A winning combination of sonic virtues with vices that are so minor, most users will probably never be aware of them. Truly, one of the best integrated amps of which we're currently aware
Detail and musicality are both highly developed in this understated amplifier, but don't let its calm manners put you off guard for more dramatic moments
Some may find the degree of control excessive
Can seem a touch polite at times
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The A38 is a vital part of the Arcam FMJ range which, in our opinion and from an ergonomic point of view, is still the tops when it comes to hi-fi choice!
The informative display, traditionally straight-forward control of basic functions and general layout are excellent. If we wanted to be really fussy, we'd request slightly bigger text on the buttons in recognition of the more myopic user.
But, it's what's under the hood that really interests us. Just to recap, an integrated amplifier is basically a power amp and a preamp in a single case (the preamp may, of course, be little more than a selector switch and volume control). The power section in the A38 is quite similar to that of the A32, while the pre is derived from Arcam's C31 standalone preamp.
As reviewed, the preamp section is line-only, though a phono stage is available as a welcome factory-fitted option.
Conceptually, the preamp section is little more than a selector and volume control, though it does have some gain and offers a few extra features. It doesn't have the tone controls of the old A32, but it does preserve balance control and input level trims.
These are built in at no extra cost in terms of sound quality, since the volume control is an electronic attenuator and, thanks to the microprocessor that controls everything, balance and trim are achieved simply by adjusting the settings.
This is the kind of thing where electronic control adds undoubted benefits - three mechanical controls (input trim, volume, balance) in series is no-one's recipe for reliable high-quality sound!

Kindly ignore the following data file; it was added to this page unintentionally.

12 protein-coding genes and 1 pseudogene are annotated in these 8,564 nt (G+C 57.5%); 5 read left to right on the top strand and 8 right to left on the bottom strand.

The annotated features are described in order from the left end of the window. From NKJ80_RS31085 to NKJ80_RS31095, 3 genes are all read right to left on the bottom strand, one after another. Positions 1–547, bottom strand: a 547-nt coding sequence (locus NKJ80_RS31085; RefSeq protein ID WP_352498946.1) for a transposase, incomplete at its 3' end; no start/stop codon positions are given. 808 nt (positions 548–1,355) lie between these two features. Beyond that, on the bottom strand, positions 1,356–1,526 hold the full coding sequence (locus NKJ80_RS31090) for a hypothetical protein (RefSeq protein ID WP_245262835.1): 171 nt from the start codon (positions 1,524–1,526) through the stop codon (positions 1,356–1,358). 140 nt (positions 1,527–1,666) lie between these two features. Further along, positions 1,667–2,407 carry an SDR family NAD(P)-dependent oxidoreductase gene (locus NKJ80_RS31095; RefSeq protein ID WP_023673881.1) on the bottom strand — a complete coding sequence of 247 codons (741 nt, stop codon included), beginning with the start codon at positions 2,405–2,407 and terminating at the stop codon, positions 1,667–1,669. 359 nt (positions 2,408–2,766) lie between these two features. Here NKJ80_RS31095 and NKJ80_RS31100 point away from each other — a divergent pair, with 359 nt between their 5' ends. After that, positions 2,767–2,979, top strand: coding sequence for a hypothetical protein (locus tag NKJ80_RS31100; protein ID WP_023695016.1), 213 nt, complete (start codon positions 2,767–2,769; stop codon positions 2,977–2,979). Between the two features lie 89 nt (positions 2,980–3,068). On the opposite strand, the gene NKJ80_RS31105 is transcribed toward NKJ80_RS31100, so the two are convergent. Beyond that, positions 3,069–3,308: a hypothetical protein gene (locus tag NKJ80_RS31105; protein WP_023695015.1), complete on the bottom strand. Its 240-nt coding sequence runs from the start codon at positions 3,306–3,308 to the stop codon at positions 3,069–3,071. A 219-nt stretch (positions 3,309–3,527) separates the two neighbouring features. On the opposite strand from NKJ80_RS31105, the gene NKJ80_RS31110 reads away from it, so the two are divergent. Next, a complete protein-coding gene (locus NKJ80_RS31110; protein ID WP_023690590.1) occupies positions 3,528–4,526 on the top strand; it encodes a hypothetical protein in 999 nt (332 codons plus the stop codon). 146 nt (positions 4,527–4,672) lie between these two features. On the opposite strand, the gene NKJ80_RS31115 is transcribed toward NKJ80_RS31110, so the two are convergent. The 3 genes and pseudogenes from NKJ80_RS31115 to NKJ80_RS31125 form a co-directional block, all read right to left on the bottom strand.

We were intrigued to find a little piece of what looks like ferrite glued on to the volume control chip. Damping material on chips is common enough, but we haven't seen this one before; presumably it provides some degree of magnetic screening, while the resilient glue that's been used will also contribute to mechanical damping.
There's more conventional squishy plastic stuck to the input selector relays which handle main source switching (the issue of which switching device to use - mechanical, relay or electronic - is one of the many vexed questions facing designers).
But good-quality sealed reed relays, like those used here, are probably near ideal for their combination of good sound, high overload level, reliability and near-silent operation.
Inside Arcam's amp
Before the signal even gets to those relays it's buffered by separate op-amps for each input, making the amp particularly easy for source components to drive - although not many these days are short of output 'oomph'.
Then, having been selected and boosted (attenuated) to the right level, it leaves the preamp board on short jumper wires that connect to the physically separate power amp section.
A rear-panel switch selects integrated or power-amp mode (allowing for future upgrades with a separate preamp) and passes the signal to a discrete-transistor circuit that ends up with a pair per channel of Sanken output transistors, carefully configured to minimise thermal modulation effects.
There's been a lot of discussion about thermal effects in amplifiers. On the whole, however, most amps are not affected by temperature change, but there are some whose performance varies quite noticeably as the output transistors heat up. This is inevitable, even when bolted to a substantial heatsink like the one in the A38.